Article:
Me and my Mythical Bra Size

Did you know that my bra size doesn’t exist?

Well, according to most stores I’ve come across, it doesn’t.

Some background:

If you’ve been to department stores (Kohls, Pennys, Macys) in the U.S., you know that the sizing there, no matter what your size or viewpoint is, is extremely limited. The only way you’ll have a good chance of finding a bra in your size is if you are a 32A, 32B, 34A, 34B, 34C, 36A, 36B, 36C (8 sizes). If you’re very lucky, you’ll find sizes like 34D, 36D, 38A, 38B, 38C, 38D (6 more sizes). If you’re extremely lucky (and if you go into a well-stocked Victoria’s Secret), you might even come across sizes like 32C, 32D, 32DD, 34DD, 36DD, 38DD (6 more sizes). Thus, if you’re fortunate enough to live somewhere where there’s no Nordstrom or good boutique shops, you’d better fit into one of just 20 (or less) sizes if you want to be able to try on or buy a bra in person.

No wonder so many people think that a 32 band is only for tiny people. No wonder so many girls think that D and DD cups are huge. They’ve never seen anything smaller than a 32 band, or anything bigger than a D or DD, sold in stores. Or if they’ve ever seen a 30 band, it was for an A or B cup in the pre-teen section.

This is a big problem. Of all the friends I’ve helped figure out correct bra sizes, they’ve gone from one of the 8-20 “common” sizes to something that can’t easily be found in U.S. stores (if at all) – making the sizes “nonexistent” to many retailers/stores .
Such as:
34C to 30F
34A to 30C
36C to 32DD
34B to 28DD
34D to 32F
36DD to 30G
36D to 32E

Most of the above women would not be able to find their sizes in stores at all in the U.S, unless they were fortunate enough to live near a Nordstrom (or boutique) and that store happened to stock their size (very, very unlikely for 28 bands, somewhat better chance for 30 bands; also very unlikely for GG+ cups). Then they would end up paying somewhere between $65-$85+ for a bra when they’ve been used to paying less than $20.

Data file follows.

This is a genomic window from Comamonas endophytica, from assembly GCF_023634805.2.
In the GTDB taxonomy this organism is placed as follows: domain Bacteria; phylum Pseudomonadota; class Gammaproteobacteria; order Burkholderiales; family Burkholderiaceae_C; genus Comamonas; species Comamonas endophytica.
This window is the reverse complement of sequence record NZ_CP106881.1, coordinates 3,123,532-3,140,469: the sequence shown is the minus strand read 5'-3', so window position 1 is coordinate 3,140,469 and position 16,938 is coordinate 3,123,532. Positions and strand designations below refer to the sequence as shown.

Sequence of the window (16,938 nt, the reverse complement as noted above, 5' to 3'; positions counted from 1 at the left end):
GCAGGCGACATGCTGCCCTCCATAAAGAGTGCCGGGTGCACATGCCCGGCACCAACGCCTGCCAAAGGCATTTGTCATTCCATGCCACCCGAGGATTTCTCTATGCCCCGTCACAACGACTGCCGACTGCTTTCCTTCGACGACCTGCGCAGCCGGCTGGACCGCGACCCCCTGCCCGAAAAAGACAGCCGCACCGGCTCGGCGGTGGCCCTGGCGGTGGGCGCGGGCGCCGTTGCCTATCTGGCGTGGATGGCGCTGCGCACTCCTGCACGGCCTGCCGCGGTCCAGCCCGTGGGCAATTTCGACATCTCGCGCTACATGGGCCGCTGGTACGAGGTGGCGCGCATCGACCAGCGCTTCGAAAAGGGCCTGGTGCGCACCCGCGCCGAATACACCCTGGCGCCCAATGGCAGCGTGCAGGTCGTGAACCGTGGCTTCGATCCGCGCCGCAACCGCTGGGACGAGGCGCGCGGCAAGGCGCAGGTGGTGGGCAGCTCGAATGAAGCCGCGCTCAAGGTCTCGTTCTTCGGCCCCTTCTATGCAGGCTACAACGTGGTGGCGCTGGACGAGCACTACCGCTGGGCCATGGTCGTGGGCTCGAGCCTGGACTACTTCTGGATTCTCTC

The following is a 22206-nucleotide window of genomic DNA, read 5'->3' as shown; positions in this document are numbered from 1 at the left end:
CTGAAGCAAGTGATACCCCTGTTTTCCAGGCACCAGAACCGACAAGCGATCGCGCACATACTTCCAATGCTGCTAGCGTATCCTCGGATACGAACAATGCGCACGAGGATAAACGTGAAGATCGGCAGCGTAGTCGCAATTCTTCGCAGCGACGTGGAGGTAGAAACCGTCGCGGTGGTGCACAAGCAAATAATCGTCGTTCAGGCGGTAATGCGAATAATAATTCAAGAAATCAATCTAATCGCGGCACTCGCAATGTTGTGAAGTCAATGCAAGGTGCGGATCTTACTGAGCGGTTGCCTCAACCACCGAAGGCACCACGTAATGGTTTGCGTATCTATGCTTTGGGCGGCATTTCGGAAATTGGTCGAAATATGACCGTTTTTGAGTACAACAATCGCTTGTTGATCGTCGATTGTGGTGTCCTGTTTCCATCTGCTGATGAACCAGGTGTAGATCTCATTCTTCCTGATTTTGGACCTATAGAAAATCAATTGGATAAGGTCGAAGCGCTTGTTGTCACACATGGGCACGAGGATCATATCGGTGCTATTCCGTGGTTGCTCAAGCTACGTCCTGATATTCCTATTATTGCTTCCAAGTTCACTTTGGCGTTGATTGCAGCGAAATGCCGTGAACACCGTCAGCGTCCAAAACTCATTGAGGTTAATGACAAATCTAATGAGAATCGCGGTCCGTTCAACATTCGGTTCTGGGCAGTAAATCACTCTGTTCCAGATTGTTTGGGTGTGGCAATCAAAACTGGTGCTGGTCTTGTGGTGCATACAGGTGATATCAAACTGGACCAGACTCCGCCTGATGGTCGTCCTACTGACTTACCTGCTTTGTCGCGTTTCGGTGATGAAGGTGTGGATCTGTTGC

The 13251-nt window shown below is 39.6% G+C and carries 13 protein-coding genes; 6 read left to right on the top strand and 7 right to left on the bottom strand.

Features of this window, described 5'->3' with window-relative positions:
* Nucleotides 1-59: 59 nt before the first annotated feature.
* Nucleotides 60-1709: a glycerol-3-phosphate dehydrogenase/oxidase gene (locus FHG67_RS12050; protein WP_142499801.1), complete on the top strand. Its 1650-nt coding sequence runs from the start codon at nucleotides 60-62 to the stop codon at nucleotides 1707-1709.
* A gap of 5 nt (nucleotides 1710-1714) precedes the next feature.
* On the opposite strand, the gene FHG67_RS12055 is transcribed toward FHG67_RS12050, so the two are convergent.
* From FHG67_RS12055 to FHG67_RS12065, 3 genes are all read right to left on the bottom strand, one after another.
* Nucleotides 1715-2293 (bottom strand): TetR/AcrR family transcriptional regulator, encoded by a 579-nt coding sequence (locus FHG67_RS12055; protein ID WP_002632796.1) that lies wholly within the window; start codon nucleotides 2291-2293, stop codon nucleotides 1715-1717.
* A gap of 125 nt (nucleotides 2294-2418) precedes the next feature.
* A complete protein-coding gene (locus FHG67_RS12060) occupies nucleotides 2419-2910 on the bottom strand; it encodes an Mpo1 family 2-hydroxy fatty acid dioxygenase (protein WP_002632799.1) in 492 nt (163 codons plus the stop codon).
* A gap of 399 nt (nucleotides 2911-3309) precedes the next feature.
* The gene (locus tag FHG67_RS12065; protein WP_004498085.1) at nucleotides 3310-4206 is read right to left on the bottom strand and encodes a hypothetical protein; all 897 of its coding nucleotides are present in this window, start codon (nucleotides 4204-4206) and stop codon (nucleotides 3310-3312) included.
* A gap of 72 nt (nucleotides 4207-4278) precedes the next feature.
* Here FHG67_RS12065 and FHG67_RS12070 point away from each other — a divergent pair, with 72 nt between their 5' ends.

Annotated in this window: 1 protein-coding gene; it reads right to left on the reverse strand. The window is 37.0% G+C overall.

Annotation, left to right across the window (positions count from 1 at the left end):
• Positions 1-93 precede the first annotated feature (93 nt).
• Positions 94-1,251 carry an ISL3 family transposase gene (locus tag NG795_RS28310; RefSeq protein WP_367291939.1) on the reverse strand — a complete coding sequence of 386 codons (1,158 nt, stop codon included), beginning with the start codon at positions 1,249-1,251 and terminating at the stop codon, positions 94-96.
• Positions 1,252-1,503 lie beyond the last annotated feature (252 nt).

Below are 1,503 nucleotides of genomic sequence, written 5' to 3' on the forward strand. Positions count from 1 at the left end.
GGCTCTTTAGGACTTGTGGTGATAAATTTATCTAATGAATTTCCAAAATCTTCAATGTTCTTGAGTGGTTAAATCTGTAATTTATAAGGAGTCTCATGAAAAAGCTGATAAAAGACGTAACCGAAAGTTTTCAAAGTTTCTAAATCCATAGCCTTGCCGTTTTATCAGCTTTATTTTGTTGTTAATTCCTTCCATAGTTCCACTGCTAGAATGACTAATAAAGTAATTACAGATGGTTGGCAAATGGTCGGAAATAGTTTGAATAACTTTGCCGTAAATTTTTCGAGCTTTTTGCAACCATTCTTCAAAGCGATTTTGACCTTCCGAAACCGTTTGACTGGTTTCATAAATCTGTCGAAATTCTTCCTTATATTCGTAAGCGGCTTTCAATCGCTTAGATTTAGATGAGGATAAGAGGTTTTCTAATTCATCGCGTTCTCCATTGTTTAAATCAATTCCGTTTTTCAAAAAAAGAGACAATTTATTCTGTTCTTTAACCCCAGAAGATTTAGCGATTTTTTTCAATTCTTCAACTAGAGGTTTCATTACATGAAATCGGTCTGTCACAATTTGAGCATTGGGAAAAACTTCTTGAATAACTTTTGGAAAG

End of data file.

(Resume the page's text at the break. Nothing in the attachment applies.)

So some of them decide to go through the process of ordering online. Some of them give up and just wear an ill-fitting bra because finding a bra that fits well is such a hassle – and they think that they should fit into the small range of sizes that are sold in-store. Most of them are appalled at the small selection of items that are available in stores. “It’s not fair,” I’ve heard them say.

And it isn’t.

This is why I do what I do. If I show everyone that a girl with a 28-band isn’t just some mythical, twig-like creature, maybe some girls will realize that bands below 32 do exist, and they’re not freakish for feeling like bands are always too big for them. If I tell everyone over and over that I wear a GG (or sometimes G, or H, or HH) cup, then maybe a few people will realize that the alphabet doesn’t stop at D, that there are lots of options out there, that well-fitting bras do exist, that wearing a D cup or above isn’t some strange, shameful thing.

A 28GG bra. See? It exists. It’s not freakishly huge.

And it isn’t right that many places that are supposed to sell bras to fit “any woman” instead have workers who insult you or tell you they don’t believe you’re the size you know you are, or that your size does not exist. (Yes, this has happened to me at not only Victoria’s Secret, but at Nordstrom, Dillards, and boutique shops.) I know I may have an “unusual” bra size, but I’m not willing to just sit back and say “Oh, that’s just the way things are” when it comes to the sizing methods and bra offerings of most stores. I may have resigned myself to ordering solely online, but I’m sick and tired of having to tell everyone else that “Oh, sorry, they don’t sell your real bra size in most stores either. You’ll have to order online.” I’m tired of having to prep other girls for being insulted or told they’re wrong when they go looking for their size.  Thanks, stores, for making us feel like freaks because we don’t fit into an extremely limited size range! And also, stop trying to cover up this abysmally small selection by trying to squeeze everyone into a certain range.

Stores will try to tell you that you’re wrong, that you’re a freak because you don’t fit into a 34C, or whatever size they think you should be. But they’re wrong. You’re not a freak. Don’t let yourself be restricted by what they’ve been telling you, by what society tells you. Your body isn’t the problem.